After making the first shoe swirl it was receiving nothing but positive reactions, I realized I should think about looking into manufacturing them to sell. The first thing I had to do was find someone who could make CAD drawings and had a CNC machine. I asked around for a while and finally found a guy named Scott through my brother. Scott has a business on the side making cabinets for Arcade machines and he had a CNC machine close by in a barn. He was excellent at making CAD drawings and we decided to make six shoe racks to start off. Two of them would be out of birch plywood, two out of white melamine, and finally we made two of them out of MDF, which is medium density fiberboard, the stuff that peg board is made of. We decided to make that many so I would be able to decide which one was the fastest, easiest, and most efficient. It was really exciting to see something that simply started out as an idea, be cut out on a machine, and turned into a final product.
After they were all cut out I had some of them stained, varnished, painted and some of them were edge banded. Once they were all finished we had a group of our friends come over to be a “marketing group” and give us their honest opinion on the final product. The general consensus was that they preferred the while melamine over the stained or varnished one. However the most common comment that came up was that it was a great idea but it wouldn’t fit in there closet.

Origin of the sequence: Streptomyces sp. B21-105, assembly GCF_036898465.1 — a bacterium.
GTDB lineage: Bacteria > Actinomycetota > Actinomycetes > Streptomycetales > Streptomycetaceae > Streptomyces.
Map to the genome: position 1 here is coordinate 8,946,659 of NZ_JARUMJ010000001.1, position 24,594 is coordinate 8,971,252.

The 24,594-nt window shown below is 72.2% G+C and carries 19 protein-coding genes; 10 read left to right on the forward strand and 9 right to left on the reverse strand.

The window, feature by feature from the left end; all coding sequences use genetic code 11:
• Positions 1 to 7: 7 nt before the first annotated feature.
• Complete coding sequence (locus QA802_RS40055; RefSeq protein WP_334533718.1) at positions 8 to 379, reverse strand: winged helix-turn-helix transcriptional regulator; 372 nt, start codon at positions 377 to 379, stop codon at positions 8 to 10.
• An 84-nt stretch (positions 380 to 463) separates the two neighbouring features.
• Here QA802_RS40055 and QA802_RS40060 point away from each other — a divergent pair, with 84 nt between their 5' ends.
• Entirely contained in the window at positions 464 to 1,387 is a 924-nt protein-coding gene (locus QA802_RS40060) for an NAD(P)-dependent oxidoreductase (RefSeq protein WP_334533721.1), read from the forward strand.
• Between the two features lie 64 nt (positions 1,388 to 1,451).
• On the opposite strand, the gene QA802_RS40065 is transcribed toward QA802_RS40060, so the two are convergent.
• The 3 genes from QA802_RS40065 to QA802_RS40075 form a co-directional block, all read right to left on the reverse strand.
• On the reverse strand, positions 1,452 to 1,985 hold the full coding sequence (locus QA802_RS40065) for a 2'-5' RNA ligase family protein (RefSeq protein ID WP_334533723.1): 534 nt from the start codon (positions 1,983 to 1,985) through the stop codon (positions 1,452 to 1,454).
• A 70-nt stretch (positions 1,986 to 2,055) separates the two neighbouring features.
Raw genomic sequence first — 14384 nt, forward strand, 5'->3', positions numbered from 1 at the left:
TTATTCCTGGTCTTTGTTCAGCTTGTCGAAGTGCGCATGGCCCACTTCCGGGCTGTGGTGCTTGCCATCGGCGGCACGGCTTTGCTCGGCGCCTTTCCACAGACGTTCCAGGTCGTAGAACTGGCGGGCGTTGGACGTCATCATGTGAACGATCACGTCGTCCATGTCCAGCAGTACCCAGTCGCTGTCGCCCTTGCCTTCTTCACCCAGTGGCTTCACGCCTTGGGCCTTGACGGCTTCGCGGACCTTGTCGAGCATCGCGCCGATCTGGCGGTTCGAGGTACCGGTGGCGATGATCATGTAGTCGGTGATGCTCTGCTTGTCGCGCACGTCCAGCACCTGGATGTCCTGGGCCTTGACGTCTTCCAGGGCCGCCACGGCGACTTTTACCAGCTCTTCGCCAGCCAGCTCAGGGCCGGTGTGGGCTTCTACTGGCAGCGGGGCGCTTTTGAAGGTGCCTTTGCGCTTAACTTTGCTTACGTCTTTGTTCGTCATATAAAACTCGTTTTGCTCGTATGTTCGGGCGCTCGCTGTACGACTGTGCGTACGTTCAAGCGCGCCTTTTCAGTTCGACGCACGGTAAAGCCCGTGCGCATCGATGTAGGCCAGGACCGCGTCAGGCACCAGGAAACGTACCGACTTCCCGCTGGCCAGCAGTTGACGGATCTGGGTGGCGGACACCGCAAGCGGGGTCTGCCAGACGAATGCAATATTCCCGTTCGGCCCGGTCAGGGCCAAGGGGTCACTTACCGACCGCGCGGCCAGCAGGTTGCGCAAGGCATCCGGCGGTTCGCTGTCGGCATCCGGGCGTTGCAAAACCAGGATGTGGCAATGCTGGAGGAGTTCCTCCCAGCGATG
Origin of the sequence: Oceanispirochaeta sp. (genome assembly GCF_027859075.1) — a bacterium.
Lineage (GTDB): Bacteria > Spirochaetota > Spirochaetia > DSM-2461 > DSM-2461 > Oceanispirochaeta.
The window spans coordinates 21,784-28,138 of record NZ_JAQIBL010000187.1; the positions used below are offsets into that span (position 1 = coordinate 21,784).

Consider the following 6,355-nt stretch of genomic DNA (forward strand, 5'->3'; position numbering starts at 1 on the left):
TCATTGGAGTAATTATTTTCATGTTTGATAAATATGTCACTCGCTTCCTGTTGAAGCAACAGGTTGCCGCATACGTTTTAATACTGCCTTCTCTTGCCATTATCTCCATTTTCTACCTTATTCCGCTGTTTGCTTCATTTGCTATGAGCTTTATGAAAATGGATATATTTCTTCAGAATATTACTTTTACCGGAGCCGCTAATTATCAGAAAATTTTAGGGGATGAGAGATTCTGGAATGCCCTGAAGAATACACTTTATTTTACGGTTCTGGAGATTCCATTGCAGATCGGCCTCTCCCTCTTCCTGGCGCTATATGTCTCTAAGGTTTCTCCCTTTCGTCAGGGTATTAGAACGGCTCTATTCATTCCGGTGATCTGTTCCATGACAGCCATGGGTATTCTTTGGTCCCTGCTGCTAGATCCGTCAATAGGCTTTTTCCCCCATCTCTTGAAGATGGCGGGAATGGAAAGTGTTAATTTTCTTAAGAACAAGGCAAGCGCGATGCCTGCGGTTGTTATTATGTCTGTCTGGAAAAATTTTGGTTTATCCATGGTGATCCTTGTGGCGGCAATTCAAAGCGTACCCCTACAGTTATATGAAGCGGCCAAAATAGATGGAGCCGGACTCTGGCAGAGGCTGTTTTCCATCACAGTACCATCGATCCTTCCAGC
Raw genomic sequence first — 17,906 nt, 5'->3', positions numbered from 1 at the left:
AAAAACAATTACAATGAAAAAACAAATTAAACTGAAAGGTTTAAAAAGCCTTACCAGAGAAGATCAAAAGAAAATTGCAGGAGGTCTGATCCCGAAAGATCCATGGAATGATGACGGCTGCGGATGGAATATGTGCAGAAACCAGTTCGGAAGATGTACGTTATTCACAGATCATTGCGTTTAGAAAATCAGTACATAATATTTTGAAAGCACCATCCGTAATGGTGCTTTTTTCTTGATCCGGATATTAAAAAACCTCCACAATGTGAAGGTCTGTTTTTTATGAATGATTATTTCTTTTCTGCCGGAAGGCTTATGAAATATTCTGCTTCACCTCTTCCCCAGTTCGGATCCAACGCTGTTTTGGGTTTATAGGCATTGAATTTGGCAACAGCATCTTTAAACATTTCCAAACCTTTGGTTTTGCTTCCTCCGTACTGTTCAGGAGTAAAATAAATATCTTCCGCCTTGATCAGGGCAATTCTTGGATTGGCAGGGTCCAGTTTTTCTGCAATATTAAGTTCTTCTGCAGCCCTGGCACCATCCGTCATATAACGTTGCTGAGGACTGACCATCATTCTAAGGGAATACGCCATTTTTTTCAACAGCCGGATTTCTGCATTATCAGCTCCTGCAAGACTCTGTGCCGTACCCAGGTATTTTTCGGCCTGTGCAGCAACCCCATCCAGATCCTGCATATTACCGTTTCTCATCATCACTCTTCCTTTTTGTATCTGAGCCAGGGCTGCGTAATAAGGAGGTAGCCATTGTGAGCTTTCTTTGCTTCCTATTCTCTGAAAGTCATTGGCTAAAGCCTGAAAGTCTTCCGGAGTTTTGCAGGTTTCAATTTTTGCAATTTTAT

This took me back to the drawing board, one of our friends was a carpenter and he had mentioned that when they are building a new house the standard closet is 24 inches deep. This gave me some guidelines to go by, and I began measuring everyone’s closets to get an average estimate. I then took one of the shoe racks that I had built and started cutting it down to size. I could get it to fit in a closet, but you couldn’t rotate it to get to the other side. I had thought about putting drawer slides under the lazy Suzan swivel but I figured it would just tip over when you pulled it out.
I can remember lying in bed at night with all these ideas running through my head, Do I screw the base to the wall so it won’t tip over? Do I add weight to the back of it so it won’t tip? I knew that I’d never know unless I just tried it, so that’s exactly what I did. I bought six pairs of drawer slides off a clearance table at the wood store and mounted a pair of them to the new, cut down base and mounted the swivel to the top of the slides. I was finally able to pull the shoe rack out far enough to spin it around and it didn’t tip over. I had finally done it, and all the ideas that had been floating around in my head for months had finally turned into a final product.